USE OF CORTISOL 30 IN MANAGING THE CONDITIONS ASSOCIATED WITH METABOLIC SYNDROME

Homeopathic drug CORTISOL 30 contains Molecular imprints of the hormone cortisol. CORTISOL 30 is a great remedy for many ailments that are associated with Metabolic Syndrome.

Cortisol, also known as “stress hormone”, is a very important hormone produced mainly by the zona fasciculata of the adrenal cortex in the adrenal gland. It is produced in other tissues also in smaller quantities. It is released with a diurnal cycle and its release is increased in response to stress and low blood-glucose concentration. It functions to increase blood sugar through gluconeogenesis, to suppress the immune system, and to aid in the metabolism of fat, protein, and carbohydrates. It also decreases bone formation.

In general, cortisol stimulates the synthesis of ‘new’ glucose from non-carbohydrate sources. This is known as gluconeogenesis, mainly in the liver, and also in the kidneys and small intestine under certain circumstances. The net effect of cortisol is an increase in the concentration of glucose in the blood, further complemented by a decrease in the sensitivity of peripheral tissue to insulin, thus preventing this tissue from taking the glucose from the blood. Moreover, cortisol has a permissive effect on the actions of hormones that increase glucose production, such as glucagon and adrenaline.

Cortisol also plays an important, but indirect, role in liver and muscle glycogenolysis, the breaking down of glycogen to glucose.

Elevated levels of cortisol, if prolonged, can lead to proteolysis or breakdown of proteins, and muscle wasting. The reason for proteolysis is to provide the relevant tissue with ‘building blocks’ for gluconeogenesis. The effects of cortisol on lipid metabolism are more complicated since lipogenesis is observed in patients with chronic, raised circulating cortisol levels, although an acute increase in circulating cortisol promotes lipolysis. The usual explanation to account for this apparent discrepancy is that the raised blood glucose concentration through the action of cortisol will stimulate insulin release. Insulin stimulates lipogenesis, so this is an indirect consequence of the raised cortisol concentration in the blood but it will only occur over a longer time scale.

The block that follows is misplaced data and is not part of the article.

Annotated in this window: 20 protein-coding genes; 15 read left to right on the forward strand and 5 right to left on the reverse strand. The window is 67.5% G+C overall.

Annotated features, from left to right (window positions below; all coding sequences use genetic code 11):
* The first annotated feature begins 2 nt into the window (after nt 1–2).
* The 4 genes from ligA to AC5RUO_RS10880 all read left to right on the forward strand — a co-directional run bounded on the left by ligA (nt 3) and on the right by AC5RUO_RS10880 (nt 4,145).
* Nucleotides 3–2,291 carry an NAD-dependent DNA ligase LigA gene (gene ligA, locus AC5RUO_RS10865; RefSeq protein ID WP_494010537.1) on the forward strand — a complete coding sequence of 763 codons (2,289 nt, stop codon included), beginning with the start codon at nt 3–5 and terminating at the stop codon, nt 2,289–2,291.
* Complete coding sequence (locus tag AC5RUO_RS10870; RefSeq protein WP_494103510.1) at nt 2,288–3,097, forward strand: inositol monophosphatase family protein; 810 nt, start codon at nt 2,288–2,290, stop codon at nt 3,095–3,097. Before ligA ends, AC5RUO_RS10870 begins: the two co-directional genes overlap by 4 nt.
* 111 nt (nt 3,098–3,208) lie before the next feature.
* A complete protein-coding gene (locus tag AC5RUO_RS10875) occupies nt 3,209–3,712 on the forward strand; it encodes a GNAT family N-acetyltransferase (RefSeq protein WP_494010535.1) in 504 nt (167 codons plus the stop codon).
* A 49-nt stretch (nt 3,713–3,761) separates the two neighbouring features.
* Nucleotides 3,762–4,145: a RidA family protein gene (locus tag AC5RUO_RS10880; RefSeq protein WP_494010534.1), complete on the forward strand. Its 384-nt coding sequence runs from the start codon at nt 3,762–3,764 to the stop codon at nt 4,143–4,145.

Metabolic syndrome or MetS is a cluster of common abnormalities arising from persistent high levels of cortisol in the blood. This Syndrome includes hyperglycemia, abdominal obesity, reduced high-density lipoprotein cholesterol levels, and elevated triglyceride and blood pressure. The common characteristics of MetS and hypercortisolemic conditions such as Cushing’s syndrome suggest that the pathogenesis of MetS and central obesity might involve prolonged and excessive exposure to cortisol.

Metabolic Syndrome was originally described as “insulin resistance syndrome”. The components of Metabolic Syndrome are associated with endothelial dysfunction and atherosclerosis and increase the risk for type 2 diabetes mellitus as well as vascular morbidity and mortality. It is estimated that about one fourth of the world’s adult population has Metabolic Syndrome.